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The principles and guarantees applicable to advocates

Resolution 2348 (2020)

Parliamentary Assembly
Text adopted by the Standing Committee, acting on behalf of the Assembly, on 23 October 2020 (see Doc. 15152, report of the Committee on Legal Affairs and Human Rights, rapporteur: Mr Aleksandr Bashkin).See also Recommendation 2188 (2020).
1. The Parliamentary Assembly refers to its Recommendation 2121 (2018) on the case for drafting a European convention on the profession of lawyer, in which it underlined the vital contribution of lawyers to the effective administration of justice. Lawyers play a central role in protecting human rights, in particular people’s right to a fair trial, and in implementing principles of the rule of law.
2. The Assembly remains concerned by the numerous cases of violations of lawyers’ rights, including attacks on their safety and independence, in recent years. Lawyers continue to be targeted for their involvement in human rights-related cases, such as defending the rights of refugees, asylum seekers, migrants, women, members of national and linguistic minorities, and lesbian, gay, bisexual, transgender and intersex (LGBTI) people. They have also been targeted for their work denouncing government unaccountability or corruption, or for representing particular individuals (such as terrorist suspects, opposition politicians, civil society activists and independent journalists). Lawyers have also been identified with their clients and, by extension, their clients’ political affiliations or the offences of which they are accused.
3. Attacks against lawyers’ personal safety and liberty often take place against a general background of lack of respect for the rule of law. Lawyers may face administrative and judicial harassment, including abusive interference with their professional rights and privileges, such as intrusions into privileged lawyer–client communications, searches of their persons or their professional premises, seizures of case-related documents, illegal audio and video surveillance, non-communication of essential case-related information, blacklisting or travel bans. Advocates have even been summoned as witnesses in cases against their clients. Advocates have experienced numerous restrictions while conducting their professional activities, including non-admission to the pretrial detention centre or place of detention where their client is being held, thereby undermining the confidentiality of lawyer–client privilege, and failure to inform an advocate about a client’s location. The authorities have also interfered in the work of independent bar associations.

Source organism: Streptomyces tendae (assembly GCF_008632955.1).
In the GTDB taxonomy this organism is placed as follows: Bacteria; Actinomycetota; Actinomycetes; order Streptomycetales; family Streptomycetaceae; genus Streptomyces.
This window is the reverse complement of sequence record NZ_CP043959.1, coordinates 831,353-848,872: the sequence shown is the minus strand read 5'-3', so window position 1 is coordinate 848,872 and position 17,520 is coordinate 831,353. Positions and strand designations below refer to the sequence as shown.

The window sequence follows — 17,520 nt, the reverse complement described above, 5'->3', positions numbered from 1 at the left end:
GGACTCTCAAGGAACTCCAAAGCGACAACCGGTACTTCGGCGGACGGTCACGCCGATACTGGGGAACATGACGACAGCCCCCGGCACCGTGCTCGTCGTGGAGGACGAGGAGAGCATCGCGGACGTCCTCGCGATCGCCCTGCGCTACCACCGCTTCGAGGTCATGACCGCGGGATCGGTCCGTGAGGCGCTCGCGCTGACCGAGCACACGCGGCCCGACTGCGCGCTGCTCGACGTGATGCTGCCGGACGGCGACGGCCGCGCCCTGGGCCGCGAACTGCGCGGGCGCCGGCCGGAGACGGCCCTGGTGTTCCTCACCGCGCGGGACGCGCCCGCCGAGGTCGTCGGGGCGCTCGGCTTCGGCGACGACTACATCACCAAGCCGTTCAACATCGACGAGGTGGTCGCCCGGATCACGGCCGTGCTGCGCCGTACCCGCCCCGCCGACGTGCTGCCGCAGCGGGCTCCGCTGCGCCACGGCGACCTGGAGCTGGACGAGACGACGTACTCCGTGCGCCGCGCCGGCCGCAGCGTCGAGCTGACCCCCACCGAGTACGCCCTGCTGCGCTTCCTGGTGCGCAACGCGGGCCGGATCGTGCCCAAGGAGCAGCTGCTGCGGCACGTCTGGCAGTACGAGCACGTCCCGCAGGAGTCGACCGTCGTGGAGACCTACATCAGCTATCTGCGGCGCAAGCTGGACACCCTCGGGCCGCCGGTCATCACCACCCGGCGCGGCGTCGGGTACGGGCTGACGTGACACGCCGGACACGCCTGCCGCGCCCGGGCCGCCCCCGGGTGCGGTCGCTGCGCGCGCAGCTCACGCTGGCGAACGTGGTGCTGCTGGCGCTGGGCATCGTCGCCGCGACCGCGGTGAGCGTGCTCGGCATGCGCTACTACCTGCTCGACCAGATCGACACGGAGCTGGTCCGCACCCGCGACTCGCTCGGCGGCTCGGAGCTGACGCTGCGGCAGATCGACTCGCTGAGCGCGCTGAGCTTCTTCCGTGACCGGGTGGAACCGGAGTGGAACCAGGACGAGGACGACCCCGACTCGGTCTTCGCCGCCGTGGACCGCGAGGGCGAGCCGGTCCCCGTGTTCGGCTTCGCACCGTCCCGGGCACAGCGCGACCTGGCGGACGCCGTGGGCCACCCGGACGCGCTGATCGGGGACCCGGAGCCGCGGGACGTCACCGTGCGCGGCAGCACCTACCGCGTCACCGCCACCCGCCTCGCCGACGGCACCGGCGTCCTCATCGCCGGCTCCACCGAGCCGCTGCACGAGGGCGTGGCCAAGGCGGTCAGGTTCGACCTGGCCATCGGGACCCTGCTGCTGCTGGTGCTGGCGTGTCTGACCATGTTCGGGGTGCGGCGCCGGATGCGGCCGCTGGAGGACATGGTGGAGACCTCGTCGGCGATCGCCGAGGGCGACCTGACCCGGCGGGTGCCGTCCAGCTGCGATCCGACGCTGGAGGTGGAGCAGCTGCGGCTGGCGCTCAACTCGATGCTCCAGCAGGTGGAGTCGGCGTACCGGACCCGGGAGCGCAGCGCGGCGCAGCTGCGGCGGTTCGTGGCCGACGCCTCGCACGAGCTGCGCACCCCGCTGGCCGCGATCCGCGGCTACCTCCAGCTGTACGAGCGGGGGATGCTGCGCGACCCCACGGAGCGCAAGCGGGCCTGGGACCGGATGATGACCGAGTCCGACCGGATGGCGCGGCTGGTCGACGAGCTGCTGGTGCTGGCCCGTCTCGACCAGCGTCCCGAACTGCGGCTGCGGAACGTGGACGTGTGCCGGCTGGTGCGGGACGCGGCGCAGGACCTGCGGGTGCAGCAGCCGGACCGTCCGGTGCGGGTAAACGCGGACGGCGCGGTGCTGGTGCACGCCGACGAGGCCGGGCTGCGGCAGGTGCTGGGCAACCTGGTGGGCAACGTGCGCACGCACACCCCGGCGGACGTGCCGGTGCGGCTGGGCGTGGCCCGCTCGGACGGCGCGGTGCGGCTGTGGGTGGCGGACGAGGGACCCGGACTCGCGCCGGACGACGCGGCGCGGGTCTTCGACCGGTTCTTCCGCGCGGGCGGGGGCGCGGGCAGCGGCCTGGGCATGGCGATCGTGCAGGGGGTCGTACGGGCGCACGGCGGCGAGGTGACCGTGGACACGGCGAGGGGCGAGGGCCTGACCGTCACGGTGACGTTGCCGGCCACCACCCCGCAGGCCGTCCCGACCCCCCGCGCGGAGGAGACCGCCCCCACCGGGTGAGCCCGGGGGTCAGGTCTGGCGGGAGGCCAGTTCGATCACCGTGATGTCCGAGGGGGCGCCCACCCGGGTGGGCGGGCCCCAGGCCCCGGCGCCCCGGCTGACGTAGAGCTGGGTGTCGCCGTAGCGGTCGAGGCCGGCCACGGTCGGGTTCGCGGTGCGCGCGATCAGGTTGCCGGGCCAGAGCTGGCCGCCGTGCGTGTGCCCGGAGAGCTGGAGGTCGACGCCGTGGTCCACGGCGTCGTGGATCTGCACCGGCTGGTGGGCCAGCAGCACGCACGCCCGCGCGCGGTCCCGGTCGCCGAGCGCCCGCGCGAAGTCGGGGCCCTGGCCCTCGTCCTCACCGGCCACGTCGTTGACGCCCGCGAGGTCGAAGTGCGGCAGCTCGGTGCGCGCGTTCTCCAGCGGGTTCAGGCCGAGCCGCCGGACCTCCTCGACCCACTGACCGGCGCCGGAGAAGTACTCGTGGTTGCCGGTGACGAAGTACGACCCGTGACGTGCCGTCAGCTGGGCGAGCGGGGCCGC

4. The Assembly underlines that Council of Europe member States have subscribed to the minimum standards currently laid out in Recommendation Rec(2000)21 of the Committee of Ministers on the freedom of exercise of the profession of lawyer. It continues to encourage the effective and full implementation of these provisions, pending their translation into an international legally binding instrument.
5. The Assembly emphasises the importance of the roles of the Assembly’s General Rapporteur on the situation of human rights defenders, as well as of the Commissioner for Human Rights, who can both engage in dialogue on the issues concerning lawyers. In addition, the Assembly continues to encourage improved implementation of standards through co-operation and training activities provided by the Council of Europe.
6. The Assembly urges all Council of Europe member States to ensure effective protection of the profession of lawyer, including by:
6.1 prohibiting State interference in the legal profession and clearly identifying the specific activities that amount to prohibited interference;
6.2 establishing a domestic legislative framework that guarantees the efficiency, independence and safety of lawyers’ work, in particular by:
6.2.1 ensuring that national legislation and law-enforcement practice improve the conditions of and guarantees for lawyers’ work in full compliance with the existing standards set out in the United Nations Basic Principles on the Role of Lawyers (1990), the Committee of Ministers Recommendation Rec(2000)21 and Assembly Resolution 2154 (2017) on securing access of detainees to lawyers;
6.2.2 ensuring appropriate national safeguards against abuses and unlawful interference with lawyers’ professional activities, also in contexts which may justify some greater restrictions of lawyers’ rights, such as the fight against terrorism, organised crime or money laundering;
6.2.3 investigating and holding to account the perpetrators in all instances of unlawful intimidation, harassment or physical attacks and prosecuting any criminal offences committed against lawyers, regardless of the source of the threat.